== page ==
For instance, egg whites have 89% protein, but egg whites are similar in its nutrition per calorie as to eating sweet corn that usually has only about 15% protein. So even though the higher protein egg whites ‘look’ good IF ALL you look at is the protein content, it is really not much better for you than sweet corn.

    Not good if you understand that they identified the pellagra problem in the 1930’s south was the result of the high calories and minimal amounts of vitamins and minerals caused by a diet of primarily sweet corn. [See: <> <>] This disease has identical long term health effects as the scurvy and beriberi problems that are also a result of eating too many calories with not enough nutrients. They cured pellagra in dogs by giving them liver and brewers yeast, but the problem with these are the long term effects of cholesterol in the liver and the short term toxic effects of elemental copper in the brewers yeast that is the rust residue from the vats the yeast is grown in.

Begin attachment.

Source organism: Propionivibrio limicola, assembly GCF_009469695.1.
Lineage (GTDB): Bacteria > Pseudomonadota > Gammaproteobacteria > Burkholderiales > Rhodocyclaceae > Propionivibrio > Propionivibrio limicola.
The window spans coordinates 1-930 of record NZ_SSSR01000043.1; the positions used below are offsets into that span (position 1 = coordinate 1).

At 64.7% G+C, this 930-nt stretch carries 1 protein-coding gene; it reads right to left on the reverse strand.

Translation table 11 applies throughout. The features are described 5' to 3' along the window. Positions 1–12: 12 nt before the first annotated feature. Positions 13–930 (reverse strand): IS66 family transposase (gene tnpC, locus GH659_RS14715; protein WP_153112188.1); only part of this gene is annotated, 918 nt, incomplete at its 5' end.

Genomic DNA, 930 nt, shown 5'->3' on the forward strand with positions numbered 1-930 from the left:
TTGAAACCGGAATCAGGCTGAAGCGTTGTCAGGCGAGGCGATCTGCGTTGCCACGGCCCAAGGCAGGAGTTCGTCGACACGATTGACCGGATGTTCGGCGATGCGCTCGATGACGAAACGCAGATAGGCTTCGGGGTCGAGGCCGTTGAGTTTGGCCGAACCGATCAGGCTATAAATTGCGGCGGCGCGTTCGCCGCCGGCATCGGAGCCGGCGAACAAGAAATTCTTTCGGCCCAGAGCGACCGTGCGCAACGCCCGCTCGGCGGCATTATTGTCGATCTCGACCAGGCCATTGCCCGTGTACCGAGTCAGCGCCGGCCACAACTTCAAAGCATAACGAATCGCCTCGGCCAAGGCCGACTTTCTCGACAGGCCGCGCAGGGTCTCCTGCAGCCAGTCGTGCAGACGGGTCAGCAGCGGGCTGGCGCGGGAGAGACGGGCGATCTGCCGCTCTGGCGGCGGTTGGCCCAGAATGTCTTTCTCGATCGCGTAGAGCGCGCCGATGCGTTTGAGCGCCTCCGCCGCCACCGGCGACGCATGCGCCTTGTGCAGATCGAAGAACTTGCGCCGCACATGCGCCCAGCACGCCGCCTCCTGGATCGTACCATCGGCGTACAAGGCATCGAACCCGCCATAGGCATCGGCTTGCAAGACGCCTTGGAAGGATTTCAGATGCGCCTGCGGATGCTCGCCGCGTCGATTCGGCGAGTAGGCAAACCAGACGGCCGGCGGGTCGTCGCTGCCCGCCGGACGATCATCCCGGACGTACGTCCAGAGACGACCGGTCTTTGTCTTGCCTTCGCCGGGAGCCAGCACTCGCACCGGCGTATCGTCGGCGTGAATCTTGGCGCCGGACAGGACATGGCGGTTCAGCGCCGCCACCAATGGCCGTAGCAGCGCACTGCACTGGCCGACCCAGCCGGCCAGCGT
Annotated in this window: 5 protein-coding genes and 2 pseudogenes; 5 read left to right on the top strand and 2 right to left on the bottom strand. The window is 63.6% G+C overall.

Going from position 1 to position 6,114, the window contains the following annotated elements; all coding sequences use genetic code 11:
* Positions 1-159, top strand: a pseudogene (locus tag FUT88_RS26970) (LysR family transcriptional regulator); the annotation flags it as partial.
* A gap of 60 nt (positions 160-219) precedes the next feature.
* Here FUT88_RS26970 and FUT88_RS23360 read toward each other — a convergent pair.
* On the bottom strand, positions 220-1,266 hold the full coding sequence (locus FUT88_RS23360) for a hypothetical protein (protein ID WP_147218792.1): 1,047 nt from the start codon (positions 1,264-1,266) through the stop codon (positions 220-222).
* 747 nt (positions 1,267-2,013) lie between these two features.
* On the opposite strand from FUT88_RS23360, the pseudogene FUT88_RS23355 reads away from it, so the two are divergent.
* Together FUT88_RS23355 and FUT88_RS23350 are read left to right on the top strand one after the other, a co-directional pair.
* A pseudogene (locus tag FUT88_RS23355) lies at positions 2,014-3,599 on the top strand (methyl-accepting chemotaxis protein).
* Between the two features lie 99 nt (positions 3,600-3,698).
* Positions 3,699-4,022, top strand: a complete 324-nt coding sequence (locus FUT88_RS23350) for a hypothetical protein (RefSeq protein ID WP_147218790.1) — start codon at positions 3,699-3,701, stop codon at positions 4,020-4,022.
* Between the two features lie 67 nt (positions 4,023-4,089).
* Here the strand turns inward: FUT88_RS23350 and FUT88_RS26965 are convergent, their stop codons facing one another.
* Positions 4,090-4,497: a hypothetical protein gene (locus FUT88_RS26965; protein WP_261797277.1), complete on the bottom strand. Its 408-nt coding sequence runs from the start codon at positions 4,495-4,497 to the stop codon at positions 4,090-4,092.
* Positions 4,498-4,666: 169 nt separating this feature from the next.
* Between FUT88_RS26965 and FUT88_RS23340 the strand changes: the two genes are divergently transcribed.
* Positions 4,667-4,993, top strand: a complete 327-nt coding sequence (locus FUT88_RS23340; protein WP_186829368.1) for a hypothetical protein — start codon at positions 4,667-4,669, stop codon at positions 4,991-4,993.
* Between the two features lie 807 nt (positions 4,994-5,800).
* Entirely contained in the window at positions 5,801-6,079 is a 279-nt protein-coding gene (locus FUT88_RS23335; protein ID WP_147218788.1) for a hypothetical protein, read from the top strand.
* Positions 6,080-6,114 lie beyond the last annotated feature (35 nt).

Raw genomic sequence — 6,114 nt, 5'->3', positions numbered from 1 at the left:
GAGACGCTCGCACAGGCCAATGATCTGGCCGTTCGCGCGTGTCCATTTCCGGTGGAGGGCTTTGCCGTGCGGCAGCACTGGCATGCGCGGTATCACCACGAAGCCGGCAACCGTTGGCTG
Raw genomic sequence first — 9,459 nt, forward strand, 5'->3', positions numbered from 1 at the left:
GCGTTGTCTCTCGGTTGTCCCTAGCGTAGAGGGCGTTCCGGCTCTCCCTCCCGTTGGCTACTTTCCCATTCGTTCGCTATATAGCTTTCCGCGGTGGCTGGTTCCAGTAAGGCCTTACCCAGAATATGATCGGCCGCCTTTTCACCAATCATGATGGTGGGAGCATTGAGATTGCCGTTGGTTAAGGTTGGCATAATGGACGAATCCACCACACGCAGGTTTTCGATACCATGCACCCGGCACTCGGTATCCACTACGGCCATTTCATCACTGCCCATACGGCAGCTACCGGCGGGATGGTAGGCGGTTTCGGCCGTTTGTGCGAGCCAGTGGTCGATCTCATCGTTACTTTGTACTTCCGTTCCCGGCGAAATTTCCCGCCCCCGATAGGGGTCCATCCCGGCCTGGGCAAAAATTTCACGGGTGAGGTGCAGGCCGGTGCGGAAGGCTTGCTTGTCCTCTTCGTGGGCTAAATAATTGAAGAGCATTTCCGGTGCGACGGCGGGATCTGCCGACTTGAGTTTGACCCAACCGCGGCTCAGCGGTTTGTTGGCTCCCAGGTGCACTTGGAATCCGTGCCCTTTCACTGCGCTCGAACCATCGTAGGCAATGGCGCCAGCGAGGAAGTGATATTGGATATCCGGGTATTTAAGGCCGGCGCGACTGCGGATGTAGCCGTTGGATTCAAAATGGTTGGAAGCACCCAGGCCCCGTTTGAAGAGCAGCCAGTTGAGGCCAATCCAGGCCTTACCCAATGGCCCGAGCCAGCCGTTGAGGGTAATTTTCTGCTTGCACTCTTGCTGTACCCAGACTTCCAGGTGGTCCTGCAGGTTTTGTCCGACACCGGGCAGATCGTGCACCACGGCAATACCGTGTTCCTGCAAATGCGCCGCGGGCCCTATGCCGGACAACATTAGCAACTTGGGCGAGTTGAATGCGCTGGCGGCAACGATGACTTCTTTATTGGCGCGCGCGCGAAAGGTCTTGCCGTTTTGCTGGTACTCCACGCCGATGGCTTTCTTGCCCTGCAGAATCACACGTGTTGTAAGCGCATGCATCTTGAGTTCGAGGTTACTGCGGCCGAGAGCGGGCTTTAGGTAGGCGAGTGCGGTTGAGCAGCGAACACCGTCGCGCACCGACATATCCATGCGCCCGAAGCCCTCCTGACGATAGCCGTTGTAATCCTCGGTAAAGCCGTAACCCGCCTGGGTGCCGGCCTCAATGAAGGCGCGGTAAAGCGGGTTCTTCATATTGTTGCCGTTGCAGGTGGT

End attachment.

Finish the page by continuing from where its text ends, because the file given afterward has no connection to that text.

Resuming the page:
A similar lesser nutrition choice would be when eating tenderloin versus spinach. Boiled spinach has about 56% protein to beef tenderloin’s 61% protein, but spinach has almost 700%, or seven times, the vitamin and minerals of tenderloin calorie per calorie. The problem with spinach is that the spinach calories would cost about ten times the cost of beef calories. Spending $50 per day to eat several pounds of spinach may make any animal as strong as an elite triple-crown race horse, but few people can afford to spend that much for their food - so meat protein is what people typically consume. Even so, many longevity experts like Roy L. Walford, M.D. and Joel Fuhrman M. D. encourage their clients to eat 200 calories of leafy greens a day - which ‘might’ cost about $10 per day but it is a small price to pay when considering the strength, longevity, and good health it would promote. Dr. T. Colin Campbell would also agree with this regimen.

    Take a few minutes to understand ‘good’ nutritional advice versus poor advice and I hope you will have learned something from my ‘mistakes’ that will soon help you along your way.